I need MQTT node that have input and output

Does the mqtt in node support subflow variable as a topic? If it did, it'd be simple to create a subflow with these functionalities...

MQTT is not a request/response type of protocol. There is no way for an MQTT client to ask the broker for just one message from a topic. If the client wants to do that, it has to subscribe to the topic, wait until a message arrives and then unsubscribe. But nothing would stop the broker from sending 30 messages before the unsubscribe arrives and is processed.

So the more general pattern to use would be, as has been suggested, an MQTT In node subscribed to the topic you are interested in, saving the most recent value received into local context which you can access at any time.

Where there is a need for another MQTT node is to be able to dynamically subscribe to topics at runtime - where you can't hard code the topic into the node.

We do have a design for such a node and it is sat in the backlog until someone is interested enough to contribute to its implementation.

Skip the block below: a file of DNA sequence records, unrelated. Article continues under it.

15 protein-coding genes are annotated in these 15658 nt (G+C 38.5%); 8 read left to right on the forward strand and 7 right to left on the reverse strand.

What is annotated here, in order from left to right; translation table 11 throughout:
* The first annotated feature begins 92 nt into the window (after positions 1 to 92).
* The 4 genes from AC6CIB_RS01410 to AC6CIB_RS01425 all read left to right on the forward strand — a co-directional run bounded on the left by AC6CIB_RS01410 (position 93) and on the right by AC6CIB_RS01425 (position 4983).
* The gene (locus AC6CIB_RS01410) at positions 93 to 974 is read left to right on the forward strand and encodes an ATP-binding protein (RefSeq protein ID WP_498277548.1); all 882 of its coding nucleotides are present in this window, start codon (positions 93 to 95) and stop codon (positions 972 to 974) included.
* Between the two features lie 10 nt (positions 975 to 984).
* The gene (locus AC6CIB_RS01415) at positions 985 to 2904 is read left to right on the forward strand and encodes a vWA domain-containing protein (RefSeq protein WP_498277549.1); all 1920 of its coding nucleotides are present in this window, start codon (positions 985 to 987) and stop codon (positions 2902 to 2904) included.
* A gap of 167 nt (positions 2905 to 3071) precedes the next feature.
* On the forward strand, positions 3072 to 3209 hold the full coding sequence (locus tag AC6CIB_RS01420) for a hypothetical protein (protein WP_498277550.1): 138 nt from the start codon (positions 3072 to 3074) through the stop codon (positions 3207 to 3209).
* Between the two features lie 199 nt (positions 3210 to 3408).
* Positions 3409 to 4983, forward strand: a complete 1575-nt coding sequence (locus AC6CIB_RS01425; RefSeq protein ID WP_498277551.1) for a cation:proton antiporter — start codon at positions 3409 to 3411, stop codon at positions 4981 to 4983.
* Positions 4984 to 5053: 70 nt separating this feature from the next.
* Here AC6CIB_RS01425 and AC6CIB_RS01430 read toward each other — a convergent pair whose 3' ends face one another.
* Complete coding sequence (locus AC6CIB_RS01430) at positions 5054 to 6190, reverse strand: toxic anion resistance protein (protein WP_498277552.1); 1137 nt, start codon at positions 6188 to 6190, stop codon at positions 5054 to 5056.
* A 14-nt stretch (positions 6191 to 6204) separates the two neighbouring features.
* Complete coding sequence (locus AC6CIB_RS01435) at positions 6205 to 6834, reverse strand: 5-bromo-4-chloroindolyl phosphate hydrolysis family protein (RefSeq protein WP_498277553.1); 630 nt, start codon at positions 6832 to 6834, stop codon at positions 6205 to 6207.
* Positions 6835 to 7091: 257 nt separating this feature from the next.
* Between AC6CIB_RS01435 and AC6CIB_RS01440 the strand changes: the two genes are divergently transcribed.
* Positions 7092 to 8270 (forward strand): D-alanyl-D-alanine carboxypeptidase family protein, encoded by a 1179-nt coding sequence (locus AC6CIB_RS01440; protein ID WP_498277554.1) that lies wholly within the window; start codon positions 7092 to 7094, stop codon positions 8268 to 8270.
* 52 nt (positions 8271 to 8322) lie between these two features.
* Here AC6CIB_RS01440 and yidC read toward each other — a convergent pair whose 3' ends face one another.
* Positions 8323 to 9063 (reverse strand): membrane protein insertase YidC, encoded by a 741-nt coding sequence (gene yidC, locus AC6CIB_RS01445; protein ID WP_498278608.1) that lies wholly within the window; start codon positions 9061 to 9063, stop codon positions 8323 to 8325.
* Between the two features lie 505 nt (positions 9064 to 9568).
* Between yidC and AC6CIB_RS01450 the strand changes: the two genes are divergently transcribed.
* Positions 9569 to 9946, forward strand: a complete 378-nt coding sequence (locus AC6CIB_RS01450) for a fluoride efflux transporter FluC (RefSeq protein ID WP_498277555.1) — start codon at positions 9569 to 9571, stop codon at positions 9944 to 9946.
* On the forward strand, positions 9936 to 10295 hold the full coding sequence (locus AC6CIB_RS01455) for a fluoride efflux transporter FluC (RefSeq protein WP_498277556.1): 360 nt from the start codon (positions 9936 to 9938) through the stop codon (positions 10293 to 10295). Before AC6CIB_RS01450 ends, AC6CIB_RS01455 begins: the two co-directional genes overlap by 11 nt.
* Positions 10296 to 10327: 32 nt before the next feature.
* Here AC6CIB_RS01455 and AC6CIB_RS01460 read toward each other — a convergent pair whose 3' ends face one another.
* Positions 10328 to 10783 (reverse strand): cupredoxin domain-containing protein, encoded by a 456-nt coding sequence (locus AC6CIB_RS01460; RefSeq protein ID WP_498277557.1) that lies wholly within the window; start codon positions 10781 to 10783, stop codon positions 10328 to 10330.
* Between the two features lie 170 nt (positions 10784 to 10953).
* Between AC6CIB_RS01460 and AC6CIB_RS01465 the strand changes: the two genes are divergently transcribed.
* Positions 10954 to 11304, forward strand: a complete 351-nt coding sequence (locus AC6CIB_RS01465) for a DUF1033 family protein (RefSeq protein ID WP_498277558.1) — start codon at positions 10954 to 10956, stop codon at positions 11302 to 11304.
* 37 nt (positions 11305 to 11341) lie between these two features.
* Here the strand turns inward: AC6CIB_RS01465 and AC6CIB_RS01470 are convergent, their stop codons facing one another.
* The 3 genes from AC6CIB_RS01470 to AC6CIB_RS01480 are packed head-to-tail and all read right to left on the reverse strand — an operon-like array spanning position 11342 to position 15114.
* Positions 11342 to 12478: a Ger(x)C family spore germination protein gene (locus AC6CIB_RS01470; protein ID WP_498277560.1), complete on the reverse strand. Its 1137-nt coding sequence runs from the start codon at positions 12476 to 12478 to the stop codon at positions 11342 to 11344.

How much code would it have saved?

That would have to be optional. I have nodes that receive hundreds of messages a second. The overheads on the browser updating it would be onerous.

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Thanks a lot for the answer.

I think anyway that the node know when (date) the topic was received and also know the topic value
So someone that make this 2 nodes just must put this info under the node... will be great.
Cause for now I must insert a debug node in order to know the last date and value has arrive.
Lock how wonderful can be :slight_smile:
I know that last topic is 58% and was received at 12:23.
Just a propose.

Thanks again

As @Colin points out there, as this is a general purpose node we have no idea of the message rate that it may be handling and we don't want to overwhelm the browser socket connection. The status is supposed to be an indication of the state of the node - NOT data passing through it (the editor is NOT a dashboard)... You can of course also show any status you like on a function node - so you could add that to the existing function node you had - thus making it doubly useful :slight_smile: